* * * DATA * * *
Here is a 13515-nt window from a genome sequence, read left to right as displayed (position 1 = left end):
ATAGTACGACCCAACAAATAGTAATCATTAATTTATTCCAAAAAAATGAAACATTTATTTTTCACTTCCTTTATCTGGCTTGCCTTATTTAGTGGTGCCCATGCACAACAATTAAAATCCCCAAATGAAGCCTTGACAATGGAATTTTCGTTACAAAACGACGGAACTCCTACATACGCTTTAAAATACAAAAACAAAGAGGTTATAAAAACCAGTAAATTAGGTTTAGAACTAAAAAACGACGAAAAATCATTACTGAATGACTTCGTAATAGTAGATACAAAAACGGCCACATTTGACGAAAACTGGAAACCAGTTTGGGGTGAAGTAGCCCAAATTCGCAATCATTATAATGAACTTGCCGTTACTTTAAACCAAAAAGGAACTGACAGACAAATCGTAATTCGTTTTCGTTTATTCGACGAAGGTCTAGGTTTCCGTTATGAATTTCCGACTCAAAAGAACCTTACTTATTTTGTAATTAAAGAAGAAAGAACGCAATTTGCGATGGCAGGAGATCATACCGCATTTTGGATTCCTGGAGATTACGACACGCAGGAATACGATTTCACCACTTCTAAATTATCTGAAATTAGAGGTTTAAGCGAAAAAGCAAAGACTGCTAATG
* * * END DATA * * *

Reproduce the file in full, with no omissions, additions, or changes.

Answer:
Here is a 13515-nt window from a genome sequence, read left to right as displayed (position 1 = left end):
ATAGTACGACCCAACAAATAGTAATCATTAATTTATTCCAAAAAAATGAAACATTTATTTTTCACTTCCTTTATCTGGCTTGCCTTATTTAGTGGTGCCCATGCACAACAATTAAAATCCCCAAATGAAGCCTTGACAATGGAATTTTCGTTACAAAACGACGGAACTCCTACATACGCTTTAAAATACAAAAACAAAGAGGTTATAAAAACCAGTAAATTAGGTTTAGAACTAAAAAACGACGAAAAATCATTACTGAATGACTTCGTAATAGTAGATACAAAAACGGCCACATTTGACGAAAACTGGAAACCAGTTTGGGGTGAAGTAGCCCAAATTCGCAATCATTATAATGAACTTGCCGTTACTTTAAACCAAAAAGGAACTGACAGACAAATCGTAATTCGTTTTCGTTTATTCGACGAAGGTCTAGGTTTCCGTTATGAATTTCCGACTCAAAAGAACCTTACTTATTTTGTAATTAAAGAAGAAAGAACGCAATTTGCGATGGCAGGAGATCATACCGCATTTTGGATTCCTGGAGATTACGACACGCAGGAATACGATTTCACCACTTCTAAATTATCTGAAATTAGAGGTTTAAGCGAAAAAGCAAAGACTGCTAATG